Republican Michele Reynolds has defeated incumbent Democrat Tina Maharath for the District 3 Ohio Senate seat despite news of her use of the derogatory term “Jew you down” in her 2014 book surfacing before the election. Howie Beigelman, executive director of Ohio Jewish Communities in Columbus, and
Joel Marcovitch, JewishColumbus president and CEO, vouched for her, telling the Columbus Jewish News, Reynolds had no ill intent in using the phrase as she did not originally know of its negative connotations.
Reynolds won 60,336, or 53%, of the vote to Maharath’s 54,208, or 47%, Nov. 8, according to final, unofficial results from the Franklin County Board of Elections website. Maharath had held the seat since 2019.
Reynolds, who apologized for use of the term in an Oct. 20 Twitter post, will represent several cities with large Jewish populations, including Gahanna, New Albany, Westerville and Whitehall.
“While it was never my intent to be hurtful or disrespectful when I wrote the book in 2014, I humbly apologize to the Jewish community and anyone offended by the expression,” she said in the post. “I won’t reference this phrase again, and if the book is ever republished, I’ll make sure it is removed. I realize there are better ways to express my respect for my fellow brothers and sisters in the faith.”
Beigelman and Marcovitch spoke of Reynolds and commended her for quickly apologizing and pledging not to use the phrase again.
Beigelman said he called Reynolds immediately after seeing reports about her use of the term and said she showed remorse. This response when combined with the long working relationship that Beigelman and other Jewish groups have had with Reynolds from her time serving as the director of Gov. Mike DeWine’s Office of Faith-Based and Community Initiatives, showed good faith, Beigelman said.
“I think she misunderstood the term,” he said.
He said the context of what the book centered on is relevant as it focused on entrepreneurship and business building in Black communities, exploring lessons that the community could learn from other groups. Reynolds was making the point that the Jewish people are careful with their finances and did not realize how the Jewish community perceived the phrase, Beigelman said. Once she understood that, Reynolds responded appropriately by apologizing, expressing remorse and pledging not to use the phrase again, he said.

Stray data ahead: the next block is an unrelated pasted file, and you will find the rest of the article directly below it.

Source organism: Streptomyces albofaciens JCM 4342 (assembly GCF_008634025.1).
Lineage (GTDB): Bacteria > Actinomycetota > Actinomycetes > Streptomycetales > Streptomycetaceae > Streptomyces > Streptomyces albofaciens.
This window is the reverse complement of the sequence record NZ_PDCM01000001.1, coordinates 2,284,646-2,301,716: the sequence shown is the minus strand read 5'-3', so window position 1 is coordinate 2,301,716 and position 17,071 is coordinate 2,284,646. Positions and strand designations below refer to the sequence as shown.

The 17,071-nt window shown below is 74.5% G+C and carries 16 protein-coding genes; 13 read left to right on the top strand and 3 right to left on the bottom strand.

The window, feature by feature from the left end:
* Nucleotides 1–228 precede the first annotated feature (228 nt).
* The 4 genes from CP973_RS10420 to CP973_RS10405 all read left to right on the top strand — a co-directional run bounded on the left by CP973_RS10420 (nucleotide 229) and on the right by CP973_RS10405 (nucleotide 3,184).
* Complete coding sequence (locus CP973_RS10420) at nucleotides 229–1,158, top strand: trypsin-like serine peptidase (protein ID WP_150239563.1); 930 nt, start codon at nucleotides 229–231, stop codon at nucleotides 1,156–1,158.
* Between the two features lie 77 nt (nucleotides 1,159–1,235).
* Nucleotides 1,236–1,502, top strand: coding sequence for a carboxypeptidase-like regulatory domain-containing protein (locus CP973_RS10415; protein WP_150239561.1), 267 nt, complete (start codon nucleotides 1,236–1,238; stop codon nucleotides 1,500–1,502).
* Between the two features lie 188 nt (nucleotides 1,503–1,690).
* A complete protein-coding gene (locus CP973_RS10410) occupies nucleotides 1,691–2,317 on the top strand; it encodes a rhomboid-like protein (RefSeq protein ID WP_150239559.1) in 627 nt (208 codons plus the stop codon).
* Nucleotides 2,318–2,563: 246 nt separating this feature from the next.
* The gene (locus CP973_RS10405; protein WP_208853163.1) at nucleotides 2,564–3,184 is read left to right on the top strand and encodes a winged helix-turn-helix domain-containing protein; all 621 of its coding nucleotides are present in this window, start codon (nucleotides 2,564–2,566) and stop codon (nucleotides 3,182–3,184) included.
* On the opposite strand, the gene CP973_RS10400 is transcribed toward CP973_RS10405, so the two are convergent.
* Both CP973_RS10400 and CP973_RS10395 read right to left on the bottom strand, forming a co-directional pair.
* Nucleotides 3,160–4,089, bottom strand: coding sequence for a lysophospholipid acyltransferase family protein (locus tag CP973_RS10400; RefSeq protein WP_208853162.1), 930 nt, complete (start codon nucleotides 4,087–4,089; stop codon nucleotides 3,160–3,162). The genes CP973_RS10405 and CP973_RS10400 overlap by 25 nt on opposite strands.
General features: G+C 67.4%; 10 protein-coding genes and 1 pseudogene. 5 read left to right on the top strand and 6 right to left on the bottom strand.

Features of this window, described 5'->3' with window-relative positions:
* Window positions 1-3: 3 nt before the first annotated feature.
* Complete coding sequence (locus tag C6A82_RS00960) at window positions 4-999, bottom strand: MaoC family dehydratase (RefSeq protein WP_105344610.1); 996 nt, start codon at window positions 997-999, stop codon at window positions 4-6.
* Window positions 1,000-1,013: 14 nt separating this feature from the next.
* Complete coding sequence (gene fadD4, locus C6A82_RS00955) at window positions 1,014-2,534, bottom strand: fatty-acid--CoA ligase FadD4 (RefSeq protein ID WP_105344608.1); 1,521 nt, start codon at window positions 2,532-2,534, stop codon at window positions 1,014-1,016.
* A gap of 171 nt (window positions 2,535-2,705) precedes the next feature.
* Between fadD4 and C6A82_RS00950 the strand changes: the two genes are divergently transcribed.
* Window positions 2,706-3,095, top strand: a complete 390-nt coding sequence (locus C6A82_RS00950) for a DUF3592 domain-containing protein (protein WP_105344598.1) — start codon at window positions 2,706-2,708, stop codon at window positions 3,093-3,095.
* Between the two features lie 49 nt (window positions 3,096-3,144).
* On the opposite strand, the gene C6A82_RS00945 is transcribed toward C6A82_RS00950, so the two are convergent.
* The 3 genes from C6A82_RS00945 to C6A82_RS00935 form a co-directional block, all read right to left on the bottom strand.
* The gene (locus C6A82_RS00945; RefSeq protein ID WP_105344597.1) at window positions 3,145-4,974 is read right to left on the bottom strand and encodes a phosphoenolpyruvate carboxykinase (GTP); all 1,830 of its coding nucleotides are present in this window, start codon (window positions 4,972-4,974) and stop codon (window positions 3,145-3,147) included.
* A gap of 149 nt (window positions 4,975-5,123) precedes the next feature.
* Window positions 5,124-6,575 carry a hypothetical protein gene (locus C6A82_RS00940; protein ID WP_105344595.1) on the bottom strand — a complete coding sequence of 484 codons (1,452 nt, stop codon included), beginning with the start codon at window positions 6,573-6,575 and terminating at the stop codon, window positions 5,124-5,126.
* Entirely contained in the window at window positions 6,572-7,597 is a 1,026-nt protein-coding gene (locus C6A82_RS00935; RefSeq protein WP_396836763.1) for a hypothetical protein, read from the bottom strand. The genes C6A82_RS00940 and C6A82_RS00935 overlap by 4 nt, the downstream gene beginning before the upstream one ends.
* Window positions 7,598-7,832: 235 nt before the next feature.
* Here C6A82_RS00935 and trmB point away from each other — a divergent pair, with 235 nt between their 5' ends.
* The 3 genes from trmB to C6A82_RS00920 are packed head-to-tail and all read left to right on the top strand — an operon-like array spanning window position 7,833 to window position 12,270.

Marcovitch agreed there was no ill intent.
“Michele is a really wonderful person, she’s got strong family values, she has deep love for family and community,” he said. “She doesn’t care about skin color, where you come from, she does have a deep respect for the Jewish community and for Israel.”
The issue is more that the term “Jew you down” is commonly used in certain parts of the country, perhaps including Southern Ohio where Reynolds is from, Marcovitch said, recounting how he had heard the term used when he worked in Athens, Ga.
Many times, these are “well-meaning, well-intentioned people who just didn’t know what they were saying was wrong,” he said. “I’ve always said that I judge antisemitism by the intent.”
Given the lack of intent and Reynolds’ genuine response, Marcovitch and Beigelman said they are ready to move forward. These next steps will include a Nov. 18 meeting with members of JewishColumbus’ Jewish Community Relations Council so she can learn more about the community and how best to partner with them.
“We have no ill feeling towards Michelle whatsoever,” Marcovitch said. “And I’m just looking forward to meeting her and just talking to her about community, which is something that she’s very, very interested in, even before this.”